The author indicated the difficulty of designing steam locomotives with a high overall efficiency.

Missenden, E.
Some thoughts on railway motive power. J. Inst. Transp., 1950, 23, 230-7. 2 tables.
Electricity favoured.

O'Brien, E.
Main line electrification. J. Instn Loco. Engrs, 1925, 15, 66-9; 80-4. Disc.: 70-9. + folding plate. 8 tables (Paper No. 175).
Includes comparative costs for steam.

Richards, H.W.H.
Primary considerations relating to steam, electric and diesel-electric traction. Minut. Proc. lnstn civ. Engrs, 1932/33, 236, 23-81. Disc.: 93-165 + 2 folding plates. 20 diagrs., 31 tables. (Paper No. 4908.)
Cost analysis.

Sanders, T.H.
Rival traction systems. J. Instn Loco. Engrs, 1932, 22, 91-103. Disc.:104-18. (Chairman's Address Leeds Centre).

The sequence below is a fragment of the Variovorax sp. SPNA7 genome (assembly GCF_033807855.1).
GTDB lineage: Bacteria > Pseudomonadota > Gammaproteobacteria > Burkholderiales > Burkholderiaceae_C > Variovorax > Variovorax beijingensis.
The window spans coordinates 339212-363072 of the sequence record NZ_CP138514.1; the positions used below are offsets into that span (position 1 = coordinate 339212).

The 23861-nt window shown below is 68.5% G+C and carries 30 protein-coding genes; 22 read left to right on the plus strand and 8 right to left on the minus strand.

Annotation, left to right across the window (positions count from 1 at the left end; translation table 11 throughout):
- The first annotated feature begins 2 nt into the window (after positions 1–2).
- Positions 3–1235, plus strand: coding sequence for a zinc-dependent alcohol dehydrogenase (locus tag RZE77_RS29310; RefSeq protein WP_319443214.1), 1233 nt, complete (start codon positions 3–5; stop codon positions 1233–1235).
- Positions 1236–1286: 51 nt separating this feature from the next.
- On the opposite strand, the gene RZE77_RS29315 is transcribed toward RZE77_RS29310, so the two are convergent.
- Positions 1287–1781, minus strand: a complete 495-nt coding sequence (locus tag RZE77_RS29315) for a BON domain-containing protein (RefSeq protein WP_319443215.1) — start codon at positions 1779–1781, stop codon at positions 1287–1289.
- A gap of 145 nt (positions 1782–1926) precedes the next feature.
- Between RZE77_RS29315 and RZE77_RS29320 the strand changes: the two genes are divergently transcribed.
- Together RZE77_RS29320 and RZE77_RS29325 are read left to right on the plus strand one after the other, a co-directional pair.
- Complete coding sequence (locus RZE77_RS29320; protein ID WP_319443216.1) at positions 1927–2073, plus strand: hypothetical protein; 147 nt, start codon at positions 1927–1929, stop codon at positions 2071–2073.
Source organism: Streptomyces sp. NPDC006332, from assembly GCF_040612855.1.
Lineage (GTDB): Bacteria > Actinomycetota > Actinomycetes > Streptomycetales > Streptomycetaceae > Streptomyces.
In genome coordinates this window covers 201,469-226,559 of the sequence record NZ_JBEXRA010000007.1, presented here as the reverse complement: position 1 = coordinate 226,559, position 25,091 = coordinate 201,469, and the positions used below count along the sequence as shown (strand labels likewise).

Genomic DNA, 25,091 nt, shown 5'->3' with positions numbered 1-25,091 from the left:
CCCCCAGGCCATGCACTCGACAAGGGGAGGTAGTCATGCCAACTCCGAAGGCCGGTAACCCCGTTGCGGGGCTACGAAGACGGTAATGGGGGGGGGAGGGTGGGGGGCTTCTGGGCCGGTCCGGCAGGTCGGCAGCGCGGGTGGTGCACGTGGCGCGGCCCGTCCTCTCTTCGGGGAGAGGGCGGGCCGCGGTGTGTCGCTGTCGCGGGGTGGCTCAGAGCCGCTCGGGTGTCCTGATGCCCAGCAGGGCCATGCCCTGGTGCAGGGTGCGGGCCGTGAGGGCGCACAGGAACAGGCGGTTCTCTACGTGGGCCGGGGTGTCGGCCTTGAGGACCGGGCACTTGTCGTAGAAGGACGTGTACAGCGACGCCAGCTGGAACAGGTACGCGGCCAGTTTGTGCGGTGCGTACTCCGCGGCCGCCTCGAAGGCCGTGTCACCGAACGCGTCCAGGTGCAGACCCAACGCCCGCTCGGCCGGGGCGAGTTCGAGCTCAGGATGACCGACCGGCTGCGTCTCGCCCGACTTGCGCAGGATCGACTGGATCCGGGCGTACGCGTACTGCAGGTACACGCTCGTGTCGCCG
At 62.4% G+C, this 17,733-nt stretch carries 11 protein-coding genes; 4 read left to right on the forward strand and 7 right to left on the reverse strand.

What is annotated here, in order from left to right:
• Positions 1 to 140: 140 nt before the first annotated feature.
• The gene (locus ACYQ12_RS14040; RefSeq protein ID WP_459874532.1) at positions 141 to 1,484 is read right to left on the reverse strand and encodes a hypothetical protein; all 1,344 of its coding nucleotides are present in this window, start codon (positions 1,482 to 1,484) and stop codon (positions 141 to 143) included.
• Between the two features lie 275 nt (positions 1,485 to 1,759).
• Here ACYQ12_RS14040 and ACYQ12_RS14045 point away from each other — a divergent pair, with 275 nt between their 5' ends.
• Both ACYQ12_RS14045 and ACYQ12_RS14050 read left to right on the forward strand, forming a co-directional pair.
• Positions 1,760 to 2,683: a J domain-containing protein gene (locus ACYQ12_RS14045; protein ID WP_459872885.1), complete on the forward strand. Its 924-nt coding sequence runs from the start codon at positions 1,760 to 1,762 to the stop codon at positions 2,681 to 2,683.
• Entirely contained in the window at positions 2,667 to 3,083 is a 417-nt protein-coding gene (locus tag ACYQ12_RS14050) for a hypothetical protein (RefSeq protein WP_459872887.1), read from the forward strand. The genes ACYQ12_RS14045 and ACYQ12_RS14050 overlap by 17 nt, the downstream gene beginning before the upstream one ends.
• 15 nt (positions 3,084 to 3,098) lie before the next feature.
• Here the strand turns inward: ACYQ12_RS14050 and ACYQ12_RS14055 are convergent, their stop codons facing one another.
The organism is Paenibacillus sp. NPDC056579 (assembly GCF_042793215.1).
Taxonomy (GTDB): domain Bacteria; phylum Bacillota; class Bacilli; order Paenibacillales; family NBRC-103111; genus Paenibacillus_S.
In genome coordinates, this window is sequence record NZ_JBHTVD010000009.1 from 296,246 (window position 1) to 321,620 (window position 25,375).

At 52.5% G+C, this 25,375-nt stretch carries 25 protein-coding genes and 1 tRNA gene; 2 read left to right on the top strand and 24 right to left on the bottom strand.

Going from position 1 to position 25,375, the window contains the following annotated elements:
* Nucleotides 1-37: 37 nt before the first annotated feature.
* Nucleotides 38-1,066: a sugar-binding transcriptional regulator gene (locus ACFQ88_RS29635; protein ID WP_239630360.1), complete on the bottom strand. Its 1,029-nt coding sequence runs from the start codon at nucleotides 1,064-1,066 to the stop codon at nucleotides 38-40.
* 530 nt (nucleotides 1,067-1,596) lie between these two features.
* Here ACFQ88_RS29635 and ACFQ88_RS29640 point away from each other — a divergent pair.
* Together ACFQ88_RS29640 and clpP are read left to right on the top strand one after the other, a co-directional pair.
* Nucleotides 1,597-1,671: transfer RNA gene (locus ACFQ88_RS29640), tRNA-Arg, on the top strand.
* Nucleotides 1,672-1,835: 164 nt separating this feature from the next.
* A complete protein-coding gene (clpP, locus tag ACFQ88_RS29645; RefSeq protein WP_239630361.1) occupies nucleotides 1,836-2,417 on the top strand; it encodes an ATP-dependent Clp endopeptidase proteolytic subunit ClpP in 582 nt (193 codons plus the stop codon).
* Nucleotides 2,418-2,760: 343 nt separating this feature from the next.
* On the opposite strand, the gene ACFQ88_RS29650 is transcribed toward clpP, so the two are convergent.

Favoured steam.

Sanford, D.W.
The effect of commercial efficiency on locomotive design. J. Instn. Loco. Engrs, 1932, 22, 325-32. Disc.: 332-40. table (Paper No. 289).

Shields, T.H.
The steam locomotive and its future in relation to electric traction. J. Instn Loco. Engrs, 1926, 16, 315-27. Disc.: 327-52; 498-501. (Paper No.194).

Sims, L.G.A.
The express locomotive and its limitations. Rly Mag., 1926, 58, 426-9. 2 illus.

STEAM or diesel. Loco. Rly Carr. Wagon Rev., 1944, 50, 49.

Tritton, J.S.
The challenge to steam. J. Instn Loco. Engrs, 1947, 37, 462-96. 3 illus., 20 diagrs., 2 tables. (Presidential Address).

Trutch, C.J.H. and Beckett, C.M.
Modern methods of railway locomotion. J. Inst. Transp., 1932/33, 14, 472-80. Disc.: 480-8. 5 diagrs., table.
The competition to steam.

Warder, S.B.
Electric traction prospects for British Railways. J. Instn Loco. Engrs, 1951, 41, 3-28. Disc.: 28-75 + 2 folding plates. 2 illus., 6 diagrs., 10 tables, 2 maps. (Paper No.498).